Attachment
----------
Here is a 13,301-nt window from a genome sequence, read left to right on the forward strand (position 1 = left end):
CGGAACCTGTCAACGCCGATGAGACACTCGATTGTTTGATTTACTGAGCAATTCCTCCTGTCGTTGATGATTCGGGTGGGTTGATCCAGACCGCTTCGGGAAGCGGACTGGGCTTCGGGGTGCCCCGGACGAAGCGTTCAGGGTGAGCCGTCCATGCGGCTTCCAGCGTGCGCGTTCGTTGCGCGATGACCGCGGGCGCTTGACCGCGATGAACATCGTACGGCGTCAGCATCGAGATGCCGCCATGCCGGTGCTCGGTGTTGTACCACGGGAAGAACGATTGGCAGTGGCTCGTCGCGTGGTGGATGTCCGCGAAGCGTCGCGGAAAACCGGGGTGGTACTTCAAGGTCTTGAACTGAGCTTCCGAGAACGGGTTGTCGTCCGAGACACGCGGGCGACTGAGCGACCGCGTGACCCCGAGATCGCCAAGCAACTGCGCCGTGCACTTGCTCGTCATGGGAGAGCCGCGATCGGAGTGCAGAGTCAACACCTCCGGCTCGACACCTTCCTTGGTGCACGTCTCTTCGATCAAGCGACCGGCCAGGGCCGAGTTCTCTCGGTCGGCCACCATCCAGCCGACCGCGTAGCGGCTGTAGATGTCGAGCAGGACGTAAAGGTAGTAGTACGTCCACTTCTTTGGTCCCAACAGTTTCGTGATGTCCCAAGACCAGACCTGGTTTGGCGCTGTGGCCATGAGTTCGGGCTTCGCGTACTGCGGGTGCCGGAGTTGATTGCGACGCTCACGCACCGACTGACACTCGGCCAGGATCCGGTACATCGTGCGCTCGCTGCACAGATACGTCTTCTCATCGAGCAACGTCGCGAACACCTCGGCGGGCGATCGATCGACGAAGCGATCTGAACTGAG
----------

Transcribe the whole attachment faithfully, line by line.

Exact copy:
Here is a 13,301-nt window from a genome sequence, read left to right on the forward strand (position 1 = left end):
CGGAACCTGTCAACGCCGATGAGACACTCGATTGTTTGATTTACTGAGCAATTCCTCCTGTCGTTGATGATTCGGGTGGGTTGATCCAGACCGCTTCGGGAAGCGGACTGGGCTTCGGGGTGCCCCGGACGAAGCGTTCAGGGTGAGCCGTCCATGCGGCTTCCAGCGTGCGCGTTCGTTGCGCGATGACCGCGGGCGCTTGACCGCGATGAACATCGTACGGCGTCAGCATCGAGATGCCGCCATGCCGGTGCTCGGTGTTGTACCACGGGAAGAACGATTGGCAGTGGCTCGTCGCGTGGTGGATGTCCGCGAAGCGTCGCGGAAAACCGGGGTGGTACTTCAAGGTCTTGAACTGAGCTTCCGAGAACGGGTTGTCGTCCGAGACACGCGGGCGACTGAGCGACCGCGTGACCCCGAGATCGCCAAGCAACTGCGCCGTGCACTTGCTCGTCATGGGAGAGCCGCGATCGGAGTGCAGAGTCAACACCTCCGGCTCGACACCTTCCTTGGTGCACGTCTCTTCGATCAAGCGACCGGCCAGGGCCGAGTTCTCTCGGTCGGCCACCATCCAGCCGACCGCGTAGCGGCTGTAGATGTCGAGCAGGACGTAAAGGTAGTAGTACGTCCACTTCTTTGGTCCCAACAGTTTCGTGATGTCCCAAGACCAGACCTGGTTTGGCGCTGTGGCCATGAGTTCGGGCTTCGCGTACTGCGGGTGCCGGAGTTGATTGCGACGCTCACGCACCGACTGACACTCGGCCAGGATCCGGTACATCGTGCGCTCGCTGCACAGATACGTCTTCTCATCGAGCAACGTCGCGAACACCTCGGCGGGCGATCGATCGACGAAGCGATCTGAACTGAG